I just read a post written by a woman who called herself “that mom.” The mom who seems to be failing on all fronts. She says she’s in a rough patch. I get it. We’ve all been there.
I see a lot of posts like this lately, posts that lift the veil on the highly censored, cleaned up versions we often post of ourselves on Facebook, and show that life isn’t always that great.
It’s not as great as the posts of people who ran 10K this morning and toured Europe and whose kids invented something that will now be patented. (for the record, none of those things are true of me).
It’s good, this kind of transparency.
It breaks down walls. It combats shame. But what is discouraging to me is that it seems to create an either/or mentality, and a shaming of those who are doing “well.”
We celebrate those who own their messes (and we should) but we draw lines and separate them from those who claim to be hitting their marks. We call those “other people” fake or boastful.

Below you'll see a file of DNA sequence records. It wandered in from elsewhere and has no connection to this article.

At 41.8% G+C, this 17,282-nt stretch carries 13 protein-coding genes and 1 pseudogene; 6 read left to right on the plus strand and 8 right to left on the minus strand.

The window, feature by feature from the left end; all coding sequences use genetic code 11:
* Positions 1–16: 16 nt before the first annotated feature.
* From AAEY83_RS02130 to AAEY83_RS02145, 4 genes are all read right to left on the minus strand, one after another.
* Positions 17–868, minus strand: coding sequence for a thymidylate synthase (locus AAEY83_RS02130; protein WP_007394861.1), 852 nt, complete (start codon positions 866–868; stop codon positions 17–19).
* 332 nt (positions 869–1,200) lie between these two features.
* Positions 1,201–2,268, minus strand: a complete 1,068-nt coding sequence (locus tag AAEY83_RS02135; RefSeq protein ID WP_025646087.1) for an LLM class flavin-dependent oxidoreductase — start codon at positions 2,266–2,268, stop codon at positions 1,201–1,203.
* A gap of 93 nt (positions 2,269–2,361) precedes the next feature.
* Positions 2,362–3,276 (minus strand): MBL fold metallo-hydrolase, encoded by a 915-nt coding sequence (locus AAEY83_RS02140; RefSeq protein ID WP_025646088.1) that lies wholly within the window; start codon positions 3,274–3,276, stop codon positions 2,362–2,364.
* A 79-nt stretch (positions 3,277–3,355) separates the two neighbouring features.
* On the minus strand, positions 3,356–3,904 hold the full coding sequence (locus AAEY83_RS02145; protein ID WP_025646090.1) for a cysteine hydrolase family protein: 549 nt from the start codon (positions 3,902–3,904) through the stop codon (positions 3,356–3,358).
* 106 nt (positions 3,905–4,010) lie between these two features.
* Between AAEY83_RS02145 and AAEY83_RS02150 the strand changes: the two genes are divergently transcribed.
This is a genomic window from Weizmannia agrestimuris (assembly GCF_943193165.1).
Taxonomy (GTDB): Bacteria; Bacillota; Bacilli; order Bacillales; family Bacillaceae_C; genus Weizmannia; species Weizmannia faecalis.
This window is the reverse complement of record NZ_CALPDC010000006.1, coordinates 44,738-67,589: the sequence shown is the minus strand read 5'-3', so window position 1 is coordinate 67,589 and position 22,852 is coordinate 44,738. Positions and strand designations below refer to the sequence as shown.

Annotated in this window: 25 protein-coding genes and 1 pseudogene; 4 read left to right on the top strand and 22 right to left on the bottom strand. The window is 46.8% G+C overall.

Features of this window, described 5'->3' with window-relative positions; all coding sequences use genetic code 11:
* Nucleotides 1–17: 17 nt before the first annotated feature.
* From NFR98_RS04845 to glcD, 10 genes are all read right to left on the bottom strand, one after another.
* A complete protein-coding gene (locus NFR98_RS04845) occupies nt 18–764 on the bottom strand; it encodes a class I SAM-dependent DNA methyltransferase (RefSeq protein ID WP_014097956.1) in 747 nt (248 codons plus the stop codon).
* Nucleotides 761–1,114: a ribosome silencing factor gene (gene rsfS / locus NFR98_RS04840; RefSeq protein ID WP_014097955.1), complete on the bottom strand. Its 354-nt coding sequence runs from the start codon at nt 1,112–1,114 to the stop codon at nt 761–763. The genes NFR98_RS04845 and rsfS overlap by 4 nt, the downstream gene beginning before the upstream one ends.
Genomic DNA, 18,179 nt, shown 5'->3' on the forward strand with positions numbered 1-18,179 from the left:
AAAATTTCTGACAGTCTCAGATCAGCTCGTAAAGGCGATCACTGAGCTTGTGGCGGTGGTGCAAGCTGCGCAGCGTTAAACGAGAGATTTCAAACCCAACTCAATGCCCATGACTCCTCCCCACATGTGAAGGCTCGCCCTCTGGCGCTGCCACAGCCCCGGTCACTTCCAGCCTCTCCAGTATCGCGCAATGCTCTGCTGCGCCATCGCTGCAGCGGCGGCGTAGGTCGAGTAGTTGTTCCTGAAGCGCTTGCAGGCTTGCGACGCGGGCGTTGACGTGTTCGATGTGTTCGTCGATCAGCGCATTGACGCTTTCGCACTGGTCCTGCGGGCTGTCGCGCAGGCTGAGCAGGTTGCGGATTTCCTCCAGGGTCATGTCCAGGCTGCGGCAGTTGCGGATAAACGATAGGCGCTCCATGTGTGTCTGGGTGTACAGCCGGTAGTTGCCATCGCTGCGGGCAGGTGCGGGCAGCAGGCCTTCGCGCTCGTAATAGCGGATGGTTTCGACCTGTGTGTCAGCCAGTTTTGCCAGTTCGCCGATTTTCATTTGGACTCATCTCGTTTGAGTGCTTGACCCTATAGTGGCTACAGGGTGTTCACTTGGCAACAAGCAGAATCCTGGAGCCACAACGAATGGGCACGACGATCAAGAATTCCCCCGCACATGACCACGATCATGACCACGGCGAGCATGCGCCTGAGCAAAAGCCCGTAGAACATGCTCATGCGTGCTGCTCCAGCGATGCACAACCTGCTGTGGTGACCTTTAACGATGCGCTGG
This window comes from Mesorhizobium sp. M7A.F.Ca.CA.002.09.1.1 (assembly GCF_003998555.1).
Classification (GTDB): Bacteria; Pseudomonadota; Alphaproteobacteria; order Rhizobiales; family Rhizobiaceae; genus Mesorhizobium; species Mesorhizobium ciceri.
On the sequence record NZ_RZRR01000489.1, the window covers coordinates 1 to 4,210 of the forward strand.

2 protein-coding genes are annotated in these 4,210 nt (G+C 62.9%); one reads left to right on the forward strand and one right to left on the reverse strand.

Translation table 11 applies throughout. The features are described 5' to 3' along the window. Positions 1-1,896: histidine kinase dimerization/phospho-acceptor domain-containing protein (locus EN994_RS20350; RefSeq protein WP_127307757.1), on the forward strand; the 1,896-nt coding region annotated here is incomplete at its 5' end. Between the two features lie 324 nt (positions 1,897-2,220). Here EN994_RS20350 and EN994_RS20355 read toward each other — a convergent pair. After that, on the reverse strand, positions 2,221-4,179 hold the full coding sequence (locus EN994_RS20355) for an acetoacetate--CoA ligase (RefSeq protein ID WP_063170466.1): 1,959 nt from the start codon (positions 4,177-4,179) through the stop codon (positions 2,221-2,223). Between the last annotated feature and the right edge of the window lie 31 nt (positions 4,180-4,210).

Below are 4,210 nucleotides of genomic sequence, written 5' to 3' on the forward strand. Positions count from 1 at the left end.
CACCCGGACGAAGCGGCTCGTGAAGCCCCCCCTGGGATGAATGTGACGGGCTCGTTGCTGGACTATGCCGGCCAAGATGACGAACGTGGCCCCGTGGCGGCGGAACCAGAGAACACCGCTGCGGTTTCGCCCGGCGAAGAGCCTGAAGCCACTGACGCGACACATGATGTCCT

The fact is, these lines don’t exist.
“That mom” may have had an off day, but I bet if you sit with her, you would wind up concluding that she’s actually doing a great job, even in the midst of her failings.
And the people who are posting their victories aren’t necessarily trying to say they always live at awesome. Granted, they might be, but maybe they don’t feel the freedom to admit that they fall short. That should evoke compassion from us, not shaming. Maybe they’re just saying, “I had a red letter day. Rejoice with me.” And we should.
We Are Both
Can we be the woman who messes up, but is being faithful and pressing on and sometimes has really great moments that she wants to celebrate?
Can we be the woman who is enjoying life and doing well, but let others into the fact that she’s sometimes less than her best?
There is space to affirm both. We can rejoice with those who rejoice and mourn with those who mourn. God desires we enter in with both.
We aren’t either/or. We are both.
Success and failure don’t define us. We are both extraordinary and ordinary. There is light and dark in all of us.
We are glorious messes.
If we tend toward focusing on our failures, maybe it’s time we stopped and celebrated what is good. And if we are only showing the shiny parts of life, maybe it’s time to let some people see where we’re struggling.
We can be both.